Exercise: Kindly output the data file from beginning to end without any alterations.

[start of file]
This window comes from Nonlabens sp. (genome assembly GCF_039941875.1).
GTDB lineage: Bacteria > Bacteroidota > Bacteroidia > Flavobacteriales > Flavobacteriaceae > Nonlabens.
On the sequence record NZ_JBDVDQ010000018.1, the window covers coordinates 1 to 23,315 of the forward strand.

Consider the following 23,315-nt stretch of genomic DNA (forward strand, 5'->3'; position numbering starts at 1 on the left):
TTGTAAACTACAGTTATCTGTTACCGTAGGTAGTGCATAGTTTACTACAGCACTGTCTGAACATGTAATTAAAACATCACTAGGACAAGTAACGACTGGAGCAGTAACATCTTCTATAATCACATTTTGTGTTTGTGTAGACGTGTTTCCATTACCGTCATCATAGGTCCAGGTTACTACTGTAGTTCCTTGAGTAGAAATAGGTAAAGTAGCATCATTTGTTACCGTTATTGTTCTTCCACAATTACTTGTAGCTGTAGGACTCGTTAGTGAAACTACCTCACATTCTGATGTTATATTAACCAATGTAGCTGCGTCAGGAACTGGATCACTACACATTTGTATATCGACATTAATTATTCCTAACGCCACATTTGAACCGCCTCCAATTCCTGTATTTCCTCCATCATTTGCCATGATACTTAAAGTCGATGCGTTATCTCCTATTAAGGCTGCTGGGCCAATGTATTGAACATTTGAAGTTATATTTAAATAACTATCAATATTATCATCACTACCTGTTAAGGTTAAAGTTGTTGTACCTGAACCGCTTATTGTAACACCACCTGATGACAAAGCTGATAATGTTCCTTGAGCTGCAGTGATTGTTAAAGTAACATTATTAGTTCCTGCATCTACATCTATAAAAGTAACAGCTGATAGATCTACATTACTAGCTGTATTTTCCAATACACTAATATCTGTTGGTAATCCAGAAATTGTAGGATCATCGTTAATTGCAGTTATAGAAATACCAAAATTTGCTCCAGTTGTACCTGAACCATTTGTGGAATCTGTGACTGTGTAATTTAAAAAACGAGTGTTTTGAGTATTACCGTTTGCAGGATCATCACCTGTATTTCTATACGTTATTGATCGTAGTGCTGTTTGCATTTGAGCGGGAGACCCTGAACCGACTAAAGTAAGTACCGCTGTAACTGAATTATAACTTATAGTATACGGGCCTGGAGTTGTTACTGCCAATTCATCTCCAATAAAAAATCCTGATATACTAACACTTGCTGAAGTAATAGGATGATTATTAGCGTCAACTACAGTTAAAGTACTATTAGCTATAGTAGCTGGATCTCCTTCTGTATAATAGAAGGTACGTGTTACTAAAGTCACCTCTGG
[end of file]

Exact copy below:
This window comes from Nonlabens sp. (genome assembly GCF_039941875.1).
GTDB lineage: Bacteria > Bacteroidota > Bacteroidia > Flavobacteriales > Flavobacteriaceae > Nonlabens.
On the sequence record NZ_JBDVDQ010000018.1, the window covers coordinates 1 to 23,315 of the forward strand.

Consider the following 23,315-nt stretch of genomic DNA (forward strand, 5'->3'; position numbering starts at 1 on the left):
TTGTAAACTACAGTTATCTGTTACCGTAGGTAGTGCATAGTTTACTACAGCACTGTCTGAACATGTAATTAAAACATCACTAGGACAAGTAACGACTGGAGCAGTAACATCTTCTATAATCACATTTTGTGTTTGTGTAGACGTGTTTCCATTACCGTCATCATAGGTCCAGGTTACTACTGTAGTTCCTTGAGTAGAAATAGGTAAAGTAGCATCATTTGTTACCGTTATTGTTCTTCCACAATTACTTGTAGCTGTAGGACTCGTTAGTGAAACTACCTCACATTCTGATGTTATATTAACCAATGTAGCTGCGTCAGGAACTGGATCACTACACATTTGTATATCGACATTAATTATTCCTAACGCCACATTTGAACCGCCTCCAATTCCTGTATTTCCTCCATCATTTGCCATGATACTTAAAGTCGATGCGTTATCTCCTATTAAGGCTGCTGGGCCAATGTATTGAACATTTGAAGTTATATTTAAATAACTATCAATATTATCATCACTACCTGTTAAGGTTAAAGTTGTTGTACCTGAACCGCTTATTGTAACACCACCTGATGACAAAGCTGATAATGTTCCTTGAGCTGCAGTGATTGTTAAAGTAACATTATTAGTTCCTGCATCTACATCTATAAAAGTAACAGCTGATAGATCTACATTACTAGCTGTATTTTCCAATACACTAATATCTGTTGGTAATCCAGAAATTGTAGGATCATCGTTAATTGCAGTTATAGAAATACCAAAATTTGCTCCAGTTGTACCTGAACCATTTGTGGAATCTGTGACTGTGTAATTTAAAAAACGAGTGTTTTGAGTATTACCGTTTGCAGGATCATCACCTGTATTTCTATACGTTATTGATCGTAGTGCTGTTTGCATTTGAGCGGGAGACCCTGAACCGACTAAAGTAAGTACCGCTGTAACTGAATTATAACTTATAGTATACGGGCCTGGAGTTGTTACTGCCAATTCATCTCCAATAAAAAATCCTGATATACTAACACTTGCTGAAGTAATAGGATGATTATTAGCGTCAACTACAGTTAAAGTACTATTAGCTATAGTAGCTGGATCTCCTTCTGTATAATAGAAGGTACGTGTTACTAAAGTCACCTCTGG